for hepatitis C, especially if it leads to a cure, is associated with a reduced
risk of cardiovascular events such as congestive heart failure, heart attacks
and strokes, according to research presented at IDWeek 2018 this month in San
large study of US veterans, those treated with new direct-acting antivirals
(DAAs) were about half as likely to experience cardiovascular events as
untreated individuals (16 vs 30 events per 1000 person-years of follow-up,
years or decades, chronic hepatitis C virus (HCV) infection can lead to serious
liver disease including cirrhosis, hepatocellular carcinoma and the need for a
liver transplant. But HCV infection can have detrimental manifestations
elsewhere in the body as well. The reasons for this are not full understood, as
the virus itself primarily infects liver cells, but it could be related to chronic
- compensated cirrhosis
The earlier stage of
cirrhosis, during which the liver is damaged but still able to perform most of
its functions. See also ‘cirrhosis’ and ‘decompensated cirrhosis’.
- sustained virological response (SVR)
Undetectable hepatitis C RNA after treatment has come to an end. Usually SVR refers to RNA remaining undetectable for 24 weeks (six months) after ending treatment and is considered to be a cure. SVR4 and SVR12 refer to RNA remaining undetectable for 4 and 12 weeks respectively.
studies have found that people with hepatitis C are more
prone to developing cardiovascular conditions such as coronary
artery disease, peripheral vascular disease, myocardial infarction and stroke;
however, other studies have not seen this association.
body of evidence shows that HCV treatment can help reverse this increased risk.
study from France, for example, found that curing hepatitis C reduces the risk of cardiovascular events in people with
compensated cirrhosis. But again, some large studies from the interferon era
did not see a similar benefit.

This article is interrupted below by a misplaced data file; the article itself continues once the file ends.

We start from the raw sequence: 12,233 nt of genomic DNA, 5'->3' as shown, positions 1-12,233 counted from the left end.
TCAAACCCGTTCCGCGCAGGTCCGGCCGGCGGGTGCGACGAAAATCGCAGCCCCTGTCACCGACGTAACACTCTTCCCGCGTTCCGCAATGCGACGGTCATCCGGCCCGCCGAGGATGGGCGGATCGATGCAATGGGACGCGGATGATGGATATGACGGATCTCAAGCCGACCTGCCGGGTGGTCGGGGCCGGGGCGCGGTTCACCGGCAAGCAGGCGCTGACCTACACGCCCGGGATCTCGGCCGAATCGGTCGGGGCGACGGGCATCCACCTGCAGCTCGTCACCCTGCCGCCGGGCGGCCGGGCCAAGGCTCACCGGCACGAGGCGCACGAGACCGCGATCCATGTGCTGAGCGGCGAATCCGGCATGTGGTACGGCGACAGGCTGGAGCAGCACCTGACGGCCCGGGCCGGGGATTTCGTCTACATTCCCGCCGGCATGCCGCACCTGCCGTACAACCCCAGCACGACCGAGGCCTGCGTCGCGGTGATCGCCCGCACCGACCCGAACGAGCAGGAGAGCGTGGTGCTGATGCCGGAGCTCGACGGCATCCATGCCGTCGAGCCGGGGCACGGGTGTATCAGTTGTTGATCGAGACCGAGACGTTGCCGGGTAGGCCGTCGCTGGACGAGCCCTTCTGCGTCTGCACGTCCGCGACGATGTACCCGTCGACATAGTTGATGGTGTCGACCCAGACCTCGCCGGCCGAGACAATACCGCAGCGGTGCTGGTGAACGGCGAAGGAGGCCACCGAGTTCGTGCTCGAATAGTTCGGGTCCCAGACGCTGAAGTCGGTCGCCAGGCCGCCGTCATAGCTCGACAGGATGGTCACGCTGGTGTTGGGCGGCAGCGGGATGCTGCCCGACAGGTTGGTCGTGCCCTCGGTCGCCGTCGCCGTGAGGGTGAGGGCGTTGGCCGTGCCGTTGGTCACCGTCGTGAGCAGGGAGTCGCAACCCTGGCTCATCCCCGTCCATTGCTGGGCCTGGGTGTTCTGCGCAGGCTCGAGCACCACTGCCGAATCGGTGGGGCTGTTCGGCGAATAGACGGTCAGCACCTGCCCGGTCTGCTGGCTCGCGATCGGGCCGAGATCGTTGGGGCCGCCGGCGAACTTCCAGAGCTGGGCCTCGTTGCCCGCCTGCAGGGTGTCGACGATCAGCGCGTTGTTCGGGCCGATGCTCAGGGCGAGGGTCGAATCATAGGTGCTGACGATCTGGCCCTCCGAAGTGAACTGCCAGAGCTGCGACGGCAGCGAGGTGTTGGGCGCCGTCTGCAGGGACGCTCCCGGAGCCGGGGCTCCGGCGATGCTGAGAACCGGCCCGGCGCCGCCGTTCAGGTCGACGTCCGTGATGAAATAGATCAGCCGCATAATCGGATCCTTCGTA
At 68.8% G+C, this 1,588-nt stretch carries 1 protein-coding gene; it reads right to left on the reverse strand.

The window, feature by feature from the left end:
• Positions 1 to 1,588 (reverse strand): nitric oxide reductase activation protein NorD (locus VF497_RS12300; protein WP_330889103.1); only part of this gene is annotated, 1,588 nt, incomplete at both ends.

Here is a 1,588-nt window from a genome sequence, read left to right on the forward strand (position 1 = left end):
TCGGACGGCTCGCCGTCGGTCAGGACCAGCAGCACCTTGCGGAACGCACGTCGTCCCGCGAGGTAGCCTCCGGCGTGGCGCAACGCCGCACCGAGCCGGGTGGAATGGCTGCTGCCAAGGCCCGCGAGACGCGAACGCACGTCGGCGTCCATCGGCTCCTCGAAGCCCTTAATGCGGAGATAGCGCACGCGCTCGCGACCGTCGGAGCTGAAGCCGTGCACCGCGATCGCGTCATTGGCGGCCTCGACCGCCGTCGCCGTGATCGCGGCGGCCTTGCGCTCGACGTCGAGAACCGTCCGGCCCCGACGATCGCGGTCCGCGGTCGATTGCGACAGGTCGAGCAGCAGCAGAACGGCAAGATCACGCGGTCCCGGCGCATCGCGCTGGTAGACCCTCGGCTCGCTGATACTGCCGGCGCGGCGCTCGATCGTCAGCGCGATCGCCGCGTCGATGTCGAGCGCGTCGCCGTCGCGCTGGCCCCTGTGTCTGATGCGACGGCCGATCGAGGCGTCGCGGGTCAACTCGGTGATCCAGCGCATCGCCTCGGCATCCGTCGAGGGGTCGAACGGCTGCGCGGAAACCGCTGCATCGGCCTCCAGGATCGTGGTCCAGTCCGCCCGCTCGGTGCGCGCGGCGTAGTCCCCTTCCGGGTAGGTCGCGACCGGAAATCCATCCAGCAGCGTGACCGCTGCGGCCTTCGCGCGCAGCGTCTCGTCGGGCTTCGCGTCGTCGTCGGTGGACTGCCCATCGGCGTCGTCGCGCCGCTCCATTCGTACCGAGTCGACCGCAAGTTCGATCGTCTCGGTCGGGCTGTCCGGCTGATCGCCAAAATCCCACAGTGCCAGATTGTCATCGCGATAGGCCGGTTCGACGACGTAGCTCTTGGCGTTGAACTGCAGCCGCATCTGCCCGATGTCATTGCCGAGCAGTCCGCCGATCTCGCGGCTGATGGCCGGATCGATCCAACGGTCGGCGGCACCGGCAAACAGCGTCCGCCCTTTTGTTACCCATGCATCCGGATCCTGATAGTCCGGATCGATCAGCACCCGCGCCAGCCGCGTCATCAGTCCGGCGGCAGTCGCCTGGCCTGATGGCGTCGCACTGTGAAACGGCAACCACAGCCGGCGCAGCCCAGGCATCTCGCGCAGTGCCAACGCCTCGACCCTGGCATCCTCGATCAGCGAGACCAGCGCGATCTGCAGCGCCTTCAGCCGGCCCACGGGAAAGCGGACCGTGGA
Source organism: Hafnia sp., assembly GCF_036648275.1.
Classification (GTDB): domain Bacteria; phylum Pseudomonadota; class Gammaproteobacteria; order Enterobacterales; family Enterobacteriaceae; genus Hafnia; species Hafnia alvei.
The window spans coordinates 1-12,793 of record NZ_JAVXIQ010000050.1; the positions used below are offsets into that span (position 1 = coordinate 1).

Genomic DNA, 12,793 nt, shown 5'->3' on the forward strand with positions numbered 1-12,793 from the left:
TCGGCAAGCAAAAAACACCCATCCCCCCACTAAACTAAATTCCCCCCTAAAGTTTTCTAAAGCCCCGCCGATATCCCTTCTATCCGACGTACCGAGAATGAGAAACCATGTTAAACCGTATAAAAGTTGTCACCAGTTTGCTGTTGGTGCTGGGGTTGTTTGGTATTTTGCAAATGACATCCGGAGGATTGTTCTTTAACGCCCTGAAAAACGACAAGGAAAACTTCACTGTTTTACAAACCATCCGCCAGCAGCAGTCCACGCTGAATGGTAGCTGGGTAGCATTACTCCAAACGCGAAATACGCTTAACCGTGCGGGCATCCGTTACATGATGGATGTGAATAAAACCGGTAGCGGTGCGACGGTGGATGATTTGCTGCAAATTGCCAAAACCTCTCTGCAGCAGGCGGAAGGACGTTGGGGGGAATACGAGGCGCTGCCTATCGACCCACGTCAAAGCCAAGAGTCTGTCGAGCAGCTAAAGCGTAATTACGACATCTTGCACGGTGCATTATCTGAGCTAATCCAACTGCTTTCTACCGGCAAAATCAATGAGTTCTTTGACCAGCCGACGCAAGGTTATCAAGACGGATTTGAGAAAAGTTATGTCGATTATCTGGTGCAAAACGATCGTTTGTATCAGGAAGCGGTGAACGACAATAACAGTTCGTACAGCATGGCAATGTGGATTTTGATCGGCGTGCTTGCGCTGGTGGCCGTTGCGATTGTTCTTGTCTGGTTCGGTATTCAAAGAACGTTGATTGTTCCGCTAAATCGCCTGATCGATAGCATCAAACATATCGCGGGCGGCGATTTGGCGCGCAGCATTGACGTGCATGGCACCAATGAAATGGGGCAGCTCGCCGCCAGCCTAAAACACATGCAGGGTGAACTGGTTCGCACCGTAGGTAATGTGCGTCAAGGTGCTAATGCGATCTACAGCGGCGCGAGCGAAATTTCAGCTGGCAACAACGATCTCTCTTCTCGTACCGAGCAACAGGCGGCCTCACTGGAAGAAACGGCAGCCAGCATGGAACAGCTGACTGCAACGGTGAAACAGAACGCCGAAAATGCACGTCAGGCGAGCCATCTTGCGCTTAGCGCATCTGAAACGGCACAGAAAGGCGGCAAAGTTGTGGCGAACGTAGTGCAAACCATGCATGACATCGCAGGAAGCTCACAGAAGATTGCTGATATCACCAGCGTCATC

It IDWeek, Prof Adeel Butt of Weill Cornell Medical College in New York presented
findings from an analysis comparing the risk of new cardiovascular events among
treated and untreated US veterans with hepatitis C in the ERCHIVES
(Electronically Retrieved Cohort of HCV-Infected Veterans) database.
previous ERCHIVES analysis by Butt's team, which included more than 82,000 veterans with hepatitis
C and over 89,500 uninfected veterans, found that having HCV was independently
associated with a 27% increase in the risk of coronary artery disease events.
new analysis, the researchers started with 242,680 veterans with chronic HCV
infection. They excluded those with HIV or hepatitis B virus co-infection and
those with pre-existing cardiovascular disease at baseline. Treated people
were also excluded if they did not have HCV RNA measurements to determine
whether they achieved sustained virological response (SVR), or undetectable
viral load after completion of therapy, which is considered a cure.
population included 4436 people treated with pegylated interferon plus
ribavirin and the same number of matched control subjects who never received
treatment, as well as 12,667 people treated with DAAs,
again with the same number of matched untreated controls. People who had been
treated on separate occasions with both pegylated interferon/ribavirin and DAAs
were excluded. Across all treated people, the overall SVR rate was 76%.
groups, most participants (96%) were men, over half were white, about a quarter
were African American and the median age was approximately 58 years.
Cardiovascular risk factors were common, including current or past smoking
(66%), obesity (32%), high blood pressure (53%), diabetes (about 9%) and use of
looked at new cardiovascular events occurring at least 12 weeks after the start
of HCV treatment: acute myocardial infarction, stroke, unstable angina (chest
pain indicating inadequate blood reaching the heart muscle), congestive heart
failure, peripheral vascular disease and the need for coronary angioplasty or
coronary artery bypass procedures.
adjusting for cardiovascular risk factors, the incidence of cardiovascular
events was 30.4 per 1000 person-years among untreated individuals, compared
with 20.8 per 1000 person-years among those who received treatment (p <
this down by type of treatment, the incidence rates were 23.5 and 16.3 per
1000 person-years, respectively, for those treated with pegylated
interferon/ribavirin and DAAs (p < 0.0001). Combing both types of treatment,
cardiovascular events occurred in 19.1 per 1000 people who achieved SVR and 22.5
per 1000 who were not cured (p < 0.0001).
months of follow-up, treated individuals had a
significantly longer duration of survival without cardiovascular events.
Based on these findings, Butt and colleagues concluded, "HCV
treatment is associated with a significantly reduced risk of cardiovascular events. Those treated with a DAA
regimen and those who achieve SVR have a greater benefit."